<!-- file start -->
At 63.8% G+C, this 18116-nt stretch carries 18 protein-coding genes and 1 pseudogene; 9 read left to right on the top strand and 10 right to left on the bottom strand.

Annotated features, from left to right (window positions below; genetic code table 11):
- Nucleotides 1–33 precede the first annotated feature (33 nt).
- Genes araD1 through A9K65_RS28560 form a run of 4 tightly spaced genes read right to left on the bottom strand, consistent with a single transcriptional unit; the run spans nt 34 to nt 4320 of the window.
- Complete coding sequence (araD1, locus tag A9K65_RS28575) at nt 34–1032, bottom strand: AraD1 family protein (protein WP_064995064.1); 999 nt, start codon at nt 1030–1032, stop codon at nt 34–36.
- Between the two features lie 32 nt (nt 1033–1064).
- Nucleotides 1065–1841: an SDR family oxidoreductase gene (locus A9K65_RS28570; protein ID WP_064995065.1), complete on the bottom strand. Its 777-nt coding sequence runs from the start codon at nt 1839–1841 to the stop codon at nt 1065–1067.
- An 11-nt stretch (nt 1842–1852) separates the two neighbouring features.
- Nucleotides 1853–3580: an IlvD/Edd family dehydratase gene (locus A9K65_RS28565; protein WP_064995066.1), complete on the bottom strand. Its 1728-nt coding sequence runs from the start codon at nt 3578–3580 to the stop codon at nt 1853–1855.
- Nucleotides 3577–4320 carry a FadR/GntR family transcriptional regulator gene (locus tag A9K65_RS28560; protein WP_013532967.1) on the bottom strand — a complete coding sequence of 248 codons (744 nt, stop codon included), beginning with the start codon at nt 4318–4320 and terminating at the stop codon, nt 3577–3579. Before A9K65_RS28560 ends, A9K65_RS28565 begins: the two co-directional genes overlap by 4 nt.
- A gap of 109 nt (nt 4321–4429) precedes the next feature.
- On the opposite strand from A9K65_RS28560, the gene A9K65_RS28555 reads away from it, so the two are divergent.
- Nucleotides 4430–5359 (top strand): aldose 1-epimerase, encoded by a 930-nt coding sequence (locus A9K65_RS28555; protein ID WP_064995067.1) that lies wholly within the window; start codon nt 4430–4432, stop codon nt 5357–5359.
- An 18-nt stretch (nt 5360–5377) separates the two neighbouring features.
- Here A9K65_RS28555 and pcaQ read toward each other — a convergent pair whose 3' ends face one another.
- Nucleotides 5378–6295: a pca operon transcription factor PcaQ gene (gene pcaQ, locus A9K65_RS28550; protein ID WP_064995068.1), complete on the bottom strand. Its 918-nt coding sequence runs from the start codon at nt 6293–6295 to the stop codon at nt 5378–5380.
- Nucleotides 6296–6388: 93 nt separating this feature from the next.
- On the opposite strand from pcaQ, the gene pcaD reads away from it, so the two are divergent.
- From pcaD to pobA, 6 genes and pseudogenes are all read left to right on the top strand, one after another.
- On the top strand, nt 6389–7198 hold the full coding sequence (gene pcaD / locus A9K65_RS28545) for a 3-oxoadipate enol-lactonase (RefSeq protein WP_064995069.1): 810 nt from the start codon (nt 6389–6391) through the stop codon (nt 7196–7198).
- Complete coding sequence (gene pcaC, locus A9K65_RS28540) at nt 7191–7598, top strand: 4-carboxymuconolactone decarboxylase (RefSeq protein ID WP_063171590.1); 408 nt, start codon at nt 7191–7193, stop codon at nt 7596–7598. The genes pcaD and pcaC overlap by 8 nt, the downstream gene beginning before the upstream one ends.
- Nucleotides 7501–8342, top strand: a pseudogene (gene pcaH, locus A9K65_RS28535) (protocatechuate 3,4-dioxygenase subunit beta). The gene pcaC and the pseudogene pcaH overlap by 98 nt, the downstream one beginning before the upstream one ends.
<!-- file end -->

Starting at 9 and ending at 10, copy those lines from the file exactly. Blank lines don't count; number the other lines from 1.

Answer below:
- Nucleotides 1853–3580: an IlvD/Edd family dehydratase gene (locus A9K65_RS28565; protein WP_064995066.1), complete on the bottom strand. Its 1728-nt coding sequence runs from the start codon at nt 3578–3580 to the stop codon at nt 1853–1855.
- Nucleotides 3577–4320 carry a FadR/GntR family transcriptional regulator gene (locus tag A9K65_RS28560; protein WP_013532967.1) on the bottom strand — a complete coding sequence of 248 codons (744 nt, stop codon included), beginning with the start codon at nt 4318–4320 and terminating at the stop codon, nt 3577–3579. Before A9K65_RS28560 ends, A9K65_RS28565 begins: the two co-directional genes overlap by 4 nt.